Investors prefer buybacks over dividends because they're tax efficient.  But buybacks make an assumption that isn't always true for value type companies.  Stock buybacks presume that the company conducting the buybacks is stable or growing.  If the company is losing money and the stock price continues an unrelenting fall buybacks are merely throwing money into the wind.  The list of companies that have purchased their shares at high levels only to see them trade lower on a semi-permanent basis is long.

Danier Leather has been buying back their shares since I last wrote about them.  The company has also been incurring losses as revenue has declined.  The company's net loss decreased book value, and while the company repurchased shares it wasn't enough to counteract their losses.  To make matters worse the company repurchased shares at a value about 3x higher than where shares trade today.  Investors have realized nothing from the buybacks whereas if the company paid out the cash used for buybacks as a dividend it would have helped investors reduce their losses, or reinvest elsewhere.

If a company is growing or stable I appreciate buybacks.  If the company is very small, has illiquid shares, or the future is uncertain I'd prefer a cash dividend.  With cash I can make the decision myself to reinvest back into the company or invest elsewhere.  Of course it's never possible to know what the future holds and sometimes it's better to have one bird in the hand (dividends) verses two in the bush (buybacks).

A Margin of Safety Is Essential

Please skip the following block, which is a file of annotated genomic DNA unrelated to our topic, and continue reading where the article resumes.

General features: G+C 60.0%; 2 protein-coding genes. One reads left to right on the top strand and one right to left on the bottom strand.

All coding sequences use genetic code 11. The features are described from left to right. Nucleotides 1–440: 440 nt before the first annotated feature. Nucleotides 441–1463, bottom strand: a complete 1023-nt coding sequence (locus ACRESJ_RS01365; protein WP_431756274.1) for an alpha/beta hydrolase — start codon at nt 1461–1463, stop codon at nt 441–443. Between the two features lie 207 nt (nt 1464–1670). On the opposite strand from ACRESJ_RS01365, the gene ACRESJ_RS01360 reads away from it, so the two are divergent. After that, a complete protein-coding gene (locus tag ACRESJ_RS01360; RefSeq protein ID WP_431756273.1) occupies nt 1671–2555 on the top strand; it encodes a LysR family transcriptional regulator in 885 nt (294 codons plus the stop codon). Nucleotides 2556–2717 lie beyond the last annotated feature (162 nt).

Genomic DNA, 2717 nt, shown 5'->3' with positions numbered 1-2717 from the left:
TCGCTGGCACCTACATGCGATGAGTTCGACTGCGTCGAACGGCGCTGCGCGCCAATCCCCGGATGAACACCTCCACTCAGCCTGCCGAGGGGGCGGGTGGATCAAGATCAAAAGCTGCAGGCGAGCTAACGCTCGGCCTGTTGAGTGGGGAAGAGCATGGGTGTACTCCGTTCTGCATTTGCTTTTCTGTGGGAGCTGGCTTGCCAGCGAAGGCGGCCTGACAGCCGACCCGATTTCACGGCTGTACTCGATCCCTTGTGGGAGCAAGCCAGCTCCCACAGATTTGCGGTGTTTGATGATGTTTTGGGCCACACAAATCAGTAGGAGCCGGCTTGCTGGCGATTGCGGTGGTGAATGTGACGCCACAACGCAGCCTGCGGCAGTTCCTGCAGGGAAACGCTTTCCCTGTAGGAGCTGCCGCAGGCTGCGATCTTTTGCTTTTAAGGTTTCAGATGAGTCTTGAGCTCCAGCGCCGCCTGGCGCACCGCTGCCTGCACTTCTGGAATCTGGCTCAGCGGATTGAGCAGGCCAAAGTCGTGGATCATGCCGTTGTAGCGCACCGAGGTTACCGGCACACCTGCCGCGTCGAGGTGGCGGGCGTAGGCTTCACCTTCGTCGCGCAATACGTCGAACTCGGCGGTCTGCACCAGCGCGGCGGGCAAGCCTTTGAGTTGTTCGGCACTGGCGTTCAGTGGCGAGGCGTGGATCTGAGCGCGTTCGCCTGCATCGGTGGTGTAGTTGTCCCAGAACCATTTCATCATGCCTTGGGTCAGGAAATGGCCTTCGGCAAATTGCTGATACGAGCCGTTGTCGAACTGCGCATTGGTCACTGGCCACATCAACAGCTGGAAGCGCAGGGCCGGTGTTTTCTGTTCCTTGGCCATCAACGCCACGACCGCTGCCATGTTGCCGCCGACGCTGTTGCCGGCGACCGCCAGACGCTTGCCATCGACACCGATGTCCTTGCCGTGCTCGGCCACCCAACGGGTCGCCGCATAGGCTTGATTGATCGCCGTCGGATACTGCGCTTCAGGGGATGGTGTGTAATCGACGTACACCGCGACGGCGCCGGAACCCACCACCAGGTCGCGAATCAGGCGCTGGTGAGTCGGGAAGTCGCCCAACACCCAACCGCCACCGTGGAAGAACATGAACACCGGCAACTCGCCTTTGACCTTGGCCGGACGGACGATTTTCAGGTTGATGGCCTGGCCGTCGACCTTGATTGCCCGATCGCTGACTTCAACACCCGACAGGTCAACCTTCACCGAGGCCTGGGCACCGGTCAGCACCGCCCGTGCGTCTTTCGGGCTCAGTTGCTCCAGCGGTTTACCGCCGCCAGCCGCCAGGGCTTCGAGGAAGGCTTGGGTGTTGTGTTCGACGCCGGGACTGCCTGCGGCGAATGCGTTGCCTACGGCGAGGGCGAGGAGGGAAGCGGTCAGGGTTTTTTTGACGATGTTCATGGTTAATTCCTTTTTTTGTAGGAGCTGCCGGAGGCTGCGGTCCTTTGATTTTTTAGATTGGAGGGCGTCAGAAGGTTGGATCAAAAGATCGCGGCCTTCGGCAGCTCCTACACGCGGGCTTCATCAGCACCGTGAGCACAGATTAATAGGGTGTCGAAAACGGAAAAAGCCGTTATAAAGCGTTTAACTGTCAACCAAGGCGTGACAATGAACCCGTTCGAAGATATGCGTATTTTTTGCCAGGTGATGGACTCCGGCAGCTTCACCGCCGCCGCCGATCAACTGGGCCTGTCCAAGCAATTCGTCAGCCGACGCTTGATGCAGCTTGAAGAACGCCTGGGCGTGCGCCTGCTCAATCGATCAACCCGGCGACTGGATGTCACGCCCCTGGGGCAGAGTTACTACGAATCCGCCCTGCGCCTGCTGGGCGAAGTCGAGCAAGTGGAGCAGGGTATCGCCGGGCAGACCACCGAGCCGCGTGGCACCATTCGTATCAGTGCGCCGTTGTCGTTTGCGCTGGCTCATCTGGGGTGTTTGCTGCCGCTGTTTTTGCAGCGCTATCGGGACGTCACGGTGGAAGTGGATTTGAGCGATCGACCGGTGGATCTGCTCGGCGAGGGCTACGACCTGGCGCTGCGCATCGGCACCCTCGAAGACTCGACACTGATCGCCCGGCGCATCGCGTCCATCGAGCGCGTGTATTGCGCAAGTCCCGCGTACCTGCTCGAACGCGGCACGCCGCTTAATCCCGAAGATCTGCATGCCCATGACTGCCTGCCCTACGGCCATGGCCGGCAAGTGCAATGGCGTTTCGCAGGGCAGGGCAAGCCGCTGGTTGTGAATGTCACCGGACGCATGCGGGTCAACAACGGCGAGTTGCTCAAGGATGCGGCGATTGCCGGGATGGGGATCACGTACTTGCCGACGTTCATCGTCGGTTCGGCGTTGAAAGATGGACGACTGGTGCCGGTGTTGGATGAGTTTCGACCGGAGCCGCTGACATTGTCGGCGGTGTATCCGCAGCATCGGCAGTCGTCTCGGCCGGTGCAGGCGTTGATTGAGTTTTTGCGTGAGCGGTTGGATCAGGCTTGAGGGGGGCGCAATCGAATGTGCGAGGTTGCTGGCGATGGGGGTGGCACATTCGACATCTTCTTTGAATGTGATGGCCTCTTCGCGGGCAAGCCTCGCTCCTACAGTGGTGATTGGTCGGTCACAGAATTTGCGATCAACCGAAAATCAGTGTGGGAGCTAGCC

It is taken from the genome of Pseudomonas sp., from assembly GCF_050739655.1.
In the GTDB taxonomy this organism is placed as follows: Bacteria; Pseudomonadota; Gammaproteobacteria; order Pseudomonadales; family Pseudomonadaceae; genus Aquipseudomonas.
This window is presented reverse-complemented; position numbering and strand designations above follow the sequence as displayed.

A cheap company with a future of losses is akin to a melting ice cube.  At the time of my post I couldn't foresee their losses.  The problem with a retailing company is they run with a high level of operating leverage.  Operating leverage cuts both ways, once fixed costs are paid income increases rapidly as sales volume increases.  On the downside losses accelerate on slight sales declines.  Danier Leather's sales have been on a decreasing trend for years.  They finally hit the tipping point and revenue declines have finally led to losses.

A retailer can be caught in a vicious cycle where in an effort to increase sales they incur even larger losses with investments in sales and deeper product discounts.  Danier Leather has finally unveiled a way for potential customers to order online.  This is astounding to me, outside of a few luxury brands the inability to purchase something online is a hindrance to the brand.  They touted their online marketplace as a replacement for their phone ordering system.  An order by phone system is reminiscent of the 80s and 90s.  With telephone ordering I wonder who their target market is?

If there was a margin of safety in the shares it has been eroded with the operating losses.  The company's cash pile shrunk with their share buybacks and now the company is in a defensive position.  Their products appear to be out of fashion and they're caught in a deep discount loop.

What's Next?